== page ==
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Posted under: News LGBT

Three Black Trans Women Are Turning What Was Once Called A 'Gay Ghetto' Into America's First Flourishing Transgender District

“If the world won't help us survive, we can create our very own economy.”

When three Black trans women decided to take action, in 2017, by creating a space for transgender residents to be celebrated, protected and empowered, they gave birth to the first legally recognized transgender district in the world.

The Transgender District, located in Tenderloin, San Francisco, has been home to LGBTQ+ residents since the 1920s. Now, 100 years later, thanks to cofounders Honey Mahogany, Aria Sa’id and Janetta Johnson, it’s a renowned neighborhood that memorializes the deep history of local transgender folks while cultivating an environment of pride and community.

“The Transgender District was founded in response to gentrification and displacement in San Francisco and an urgent need to provide legal protections for our neighborhood in San Francisco’s Tenderloin,” Executive Director and cofounder Aria Sa’id told Blavity.

In their efforts to make Tenderloin a bustling economic oasis, the district's co-founders have taken it upon themselves to shield residents from two plights — homelessness and gentrification. Truly a tale of two cities, the Tenderloin neighborhood, once riddled with homelessness and human waste, is just a 15-minute walk from some of the big-name offices that make up the glossy, Silicon Valley.

Additionally, Sa’id shared that Tenderloin has the densest transgender population of any neighborhood in San Francisco and possibly the United States. Transforming this once desolate area into a district  that stabilizes and economically empowers the transgender community is a top priority. Through ownership of homes, businesses, historic and cultural sites, and safe community spaces, The Transgender District hopes to remain a fruitful haven for its residents. Its  values include:

  • Creating a safe, welcoming and empowering neighborhood, led by trans people for trans people.
  • Creating a place of healing, opportunity and reparations in a neighborhood that historically has been a place of both violence and resistance.
  • Preserving the places where transgender history took place for future generations.







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At a time when The White House is doubling down its attempts to enforce violent discriminatory practices against trans people, communities such as The Transgender District are needed more than ever. The world’s slow ability to recognize that trans folks, especially trans folks of color, deserve a seat at the table just as much as anyone else, isn’t stopping The Transgender District from moving forward.

“We are actively working towards the launch of our community center space, and have been building our economic and workforce development program to launch in 2021,” Sa’id said. "We will lead a cohort of aspiring transgender entrepreneurs through a process towards creating and launching their own businesses.”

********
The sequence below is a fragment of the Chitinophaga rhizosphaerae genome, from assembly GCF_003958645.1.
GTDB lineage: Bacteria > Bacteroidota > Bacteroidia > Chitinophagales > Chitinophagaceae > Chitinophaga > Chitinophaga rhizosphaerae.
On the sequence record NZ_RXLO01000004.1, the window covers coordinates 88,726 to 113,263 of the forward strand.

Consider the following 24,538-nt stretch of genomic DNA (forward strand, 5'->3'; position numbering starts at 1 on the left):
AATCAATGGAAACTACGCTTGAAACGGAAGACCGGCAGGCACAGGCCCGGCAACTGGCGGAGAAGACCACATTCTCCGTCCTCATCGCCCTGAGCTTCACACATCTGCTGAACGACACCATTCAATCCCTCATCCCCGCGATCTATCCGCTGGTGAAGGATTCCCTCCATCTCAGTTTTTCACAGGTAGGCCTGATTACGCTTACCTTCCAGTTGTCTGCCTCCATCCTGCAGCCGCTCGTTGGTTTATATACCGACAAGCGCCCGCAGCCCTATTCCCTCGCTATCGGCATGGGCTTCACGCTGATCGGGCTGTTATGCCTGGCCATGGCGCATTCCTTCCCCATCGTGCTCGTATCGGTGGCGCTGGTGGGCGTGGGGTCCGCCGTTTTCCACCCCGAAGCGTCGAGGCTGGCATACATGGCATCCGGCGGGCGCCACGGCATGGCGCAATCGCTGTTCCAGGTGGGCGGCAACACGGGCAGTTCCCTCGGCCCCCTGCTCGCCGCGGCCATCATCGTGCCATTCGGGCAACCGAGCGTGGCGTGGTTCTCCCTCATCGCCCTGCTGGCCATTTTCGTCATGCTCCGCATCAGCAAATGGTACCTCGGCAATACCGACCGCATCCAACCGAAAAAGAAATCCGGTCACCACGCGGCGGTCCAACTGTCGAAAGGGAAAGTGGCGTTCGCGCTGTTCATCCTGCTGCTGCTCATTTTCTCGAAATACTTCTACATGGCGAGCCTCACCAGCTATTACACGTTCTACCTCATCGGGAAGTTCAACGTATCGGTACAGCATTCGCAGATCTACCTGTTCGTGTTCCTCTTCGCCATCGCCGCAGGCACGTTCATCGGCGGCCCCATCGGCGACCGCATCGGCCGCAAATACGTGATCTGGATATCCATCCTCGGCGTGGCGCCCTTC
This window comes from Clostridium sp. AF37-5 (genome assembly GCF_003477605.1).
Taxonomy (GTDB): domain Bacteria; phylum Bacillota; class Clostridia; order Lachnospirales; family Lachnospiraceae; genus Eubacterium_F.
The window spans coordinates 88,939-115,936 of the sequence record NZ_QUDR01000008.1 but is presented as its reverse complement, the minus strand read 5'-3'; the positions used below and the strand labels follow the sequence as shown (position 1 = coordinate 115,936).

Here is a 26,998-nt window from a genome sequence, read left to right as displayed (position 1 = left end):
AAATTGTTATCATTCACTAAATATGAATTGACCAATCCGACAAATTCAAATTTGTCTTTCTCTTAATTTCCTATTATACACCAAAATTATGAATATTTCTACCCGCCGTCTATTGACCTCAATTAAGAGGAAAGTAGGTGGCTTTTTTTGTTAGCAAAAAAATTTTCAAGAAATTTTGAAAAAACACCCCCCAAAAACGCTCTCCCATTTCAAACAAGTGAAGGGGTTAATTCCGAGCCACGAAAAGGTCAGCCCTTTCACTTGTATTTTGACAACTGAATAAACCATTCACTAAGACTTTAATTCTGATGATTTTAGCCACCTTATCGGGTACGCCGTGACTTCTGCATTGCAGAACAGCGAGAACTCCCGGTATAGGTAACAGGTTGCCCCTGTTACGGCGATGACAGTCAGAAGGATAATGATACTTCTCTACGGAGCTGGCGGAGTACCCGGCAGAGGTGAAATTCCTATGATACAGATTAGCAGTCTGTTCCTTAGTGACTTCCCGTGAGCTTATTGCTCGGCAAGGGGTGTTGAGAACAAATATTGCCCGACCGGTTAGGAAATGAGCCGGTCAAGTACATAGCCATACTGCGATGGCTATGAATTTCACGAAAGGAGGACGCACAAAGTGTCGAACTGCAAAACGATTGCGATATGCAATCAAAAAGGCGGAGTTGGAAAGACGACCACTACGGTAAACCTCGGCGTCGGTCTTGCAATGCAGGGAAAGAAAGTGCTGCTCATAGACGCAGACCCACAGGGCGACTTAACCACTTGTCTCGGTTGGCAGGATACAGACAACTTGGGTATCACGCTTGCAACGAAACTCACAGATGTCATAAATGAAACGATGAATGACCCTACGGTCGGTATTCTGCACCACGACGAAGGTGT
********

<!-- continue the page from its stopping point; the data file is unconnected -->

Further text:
Truly ahead of its time, the significance of The Transgender District should not be lost. Three Black trans women saw a need to protect their community and created an environment that does just that and more. Through this action, we can all see the beauty in creating our own tables when seats are not provided to us.

“I think the Transgender District is created with a spirit of leading radical and innovative solutions towards addressing the disparities we face as transgender people in the USA,” Sa’id shared.



San Francisco’s Transgender District represents what can transpire when we fulfill our own destinies. After listing the discrimination, abject poverty, disenfranchisement and genocide levied against the trans community, Sa’id proclaimed that the Transgender District exists to “radically transcend those disparities.” As the cofounders build more opportunities for Black and brown transgender people to become business and home owners, they are blazing a modern-day trail for other marginalized groups.   

“If the world won't help us survive, we can create our very own economy,” Sa’id said.

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A Detroit native, Kenneth 'Kenny' Williams Jr. is a self-described cultural critic and visual storyteller. While at Michigan State University, Kenneth received a Bachelor of Arts degree in Communications and went on to obtain his Master of Arts degree in Public Relations. Kenneth's passions include pop culture, writing, and using his skill sets to actively and positively promote the narratives of Black people and Black culture. Interested in seeing more from Kenneth? Follow him on Medium at https://medium.com/@kennethwilliams310